For my final project, I want to create an interactive “lyric video” of sorts. I chose Como Nossos Pais (“Like Our Parents”) — arguably the best Brazilian song of all time — for its beautiful melody and haunting lyrics. Its lengthy pauses give plenty of time for user interaction, and its short chorus is only sung twice, which will help prevent the piece from being repetitive.

Some features as I’m envisioning them:

  • A splash screen will briefly explain the history of the song and the ways users can interact with the piece. It will also let users pick between lyrics in the original Portuguese and an English version translated by me.
  • Lyrics will probably be imported as GIFs. I’d like them to stagger on the screen, so I figured it’d be easier to control that by making it a GIF to begin with. I also would like them to have a stop-motion-y effect to them, so I’d be alternating between two similar frames for each phrase to achieve that.
  • Graphic elements — 5 interactive, and 10 decorative. These should look different, so that the user instinctively knows what is clickable or not (maybe using different colors, thicker lines, etc). Some of them will be simple lines/shapes, while others will be a lot more complex — so I’m not sure if they should be coded or imported as PNGs/GIFs. If they’re coded, I’ll probably be using the scribble library to get the stop motion effect — but it’s a limited library, so it may be a lot of work for the more complex shapes.
  • A reset button will allow users to go back to the splash screen at any time during the song.

So far I have:

  • Finalized translated lyrics
  • Noted ideas and created timestamps for graphic elements
  • Started creating timestamps for lyrics

Once I’m done with the timestamps, I may go ahead and test just the first verse (in a single language) to make sure the lyrics, graphics, and code work as intended. After that, I’ll go back and finish compiling the lyrics and graphics, and build the code for the rest. The splash screen and reset button will probably be the last steps.

love meter

My initial idea for this was to make a circuit with two knobs and one LED, where each person would turn one knob and the difference between the two would light up the LED in a reverse relationship (meaning, if person A turns their knob to 75% and person B turns their knob to 70%, they’re pretty “in sync” and so the LED would shine brightly to indicate that).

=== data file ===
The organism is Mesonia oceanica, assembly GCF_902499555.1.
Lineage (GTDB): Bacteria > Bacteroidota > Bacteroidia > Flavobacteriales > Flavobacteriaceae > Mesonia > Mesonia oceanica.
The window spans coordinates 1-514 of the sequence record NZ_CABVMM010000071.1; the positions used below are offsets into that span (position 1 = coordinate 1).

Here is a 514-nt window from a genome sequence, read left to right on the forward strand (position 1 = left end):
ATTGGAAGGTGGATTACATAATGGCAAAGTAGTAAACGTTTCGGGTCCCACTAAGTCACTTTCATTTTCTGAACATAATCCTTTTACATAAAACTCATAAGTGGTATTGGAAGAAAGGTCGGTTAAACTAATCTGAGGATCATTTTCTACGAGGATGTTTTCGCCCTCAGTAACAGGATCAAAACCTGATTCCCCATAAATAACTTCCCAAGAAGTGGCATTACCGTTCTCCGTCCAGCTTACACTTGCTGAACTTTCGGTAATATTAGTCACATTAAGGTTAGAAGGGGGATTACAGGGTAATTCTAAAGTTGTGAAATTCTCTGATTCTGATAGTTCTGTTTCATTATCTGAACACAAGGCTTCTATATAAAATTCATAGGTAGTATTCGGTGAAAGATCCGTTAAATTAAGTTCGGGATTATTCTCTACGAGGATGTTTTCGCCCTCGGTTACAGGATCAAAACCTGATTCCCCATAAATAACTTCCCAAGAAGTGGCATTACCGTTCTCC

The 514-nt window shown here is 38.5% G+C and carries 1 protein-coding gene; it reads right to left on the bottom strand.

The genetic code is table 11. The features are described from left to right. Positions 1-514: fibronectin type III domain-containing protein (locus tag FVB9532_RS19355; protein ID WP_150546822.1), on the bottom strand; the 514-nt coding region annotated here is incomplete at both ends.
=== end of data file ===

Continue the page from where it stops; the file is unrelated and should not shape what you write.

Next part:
When building the first test, I couldn’t get the second knob to light up the same LED, so I connected a second LED and ended up liking that because it kind of looked like a heart. I later realized I had a typo in my code (I wrote “potVal = analogRead(potVal)” instead of potPin inside the parentheses), so maybe my first idea would have worked anyway. But by that point I decided to keep it as it was — both because I liked the look, and because I wouldn’t have to think about how to calculate that margin of difference between both potentiometers.

the top half of a heart!

The next step was adding a switch to show both lights at the same time. This way, there’s no “cheating” by seeing how bright the first person’s light turns. I also turned one of the potentiometers upside down, to make it harder to tell which direction would turn the light brighter or lower.

The code looked like this — I used the bits from the switch as toggle again, but the lights didn’t actually turn off when I clicked the second time since I only wrote “analogWrite”. While testing, I just clicked the reset button, so I forgot to change the code until after I dismantled the circuit.

Here it is in action — in the first test, you’ll see one of the lights is a lot dimmer than the other (uh oh), while in the second test they’re closer together (phew, marriage saved). For the sake of compatibility, it wouldn’t matter whether they’re dim or bright, just that they’re similar in brightness. Maybe two dim lights would indicate a pretty chill and mellow couple.

Here is the finished product:

In a future version of this, I’d love to use the RGB LED and make it a nice, cute, romantic shade of pink. I’d have to get that margin of difference formula right, and figure out how to get the pink to stay consistent across different brightness levels (maybe I’d have to set some specific margins for input and shades of pink for output, and it wouldn’t be as seamlessly analog?). I’d also take the opportunity to fix that toggle switch so I don’t have to hit the reset button. Lastly, I’d love to use some bigger, cushier potentiometers to save my poor thumb during the dozens of tests I did. Make sure to moisturize when you’re done with those fellas.

the things we do for love

close the door!

I created a switch using digital input to let someone know whether they’ve successfully closed a door or not. It’s extremely clunky, ugly, and needs to be reset every time you open the door again — which I think makes it very funny. To start, here’s a picture of the finished product: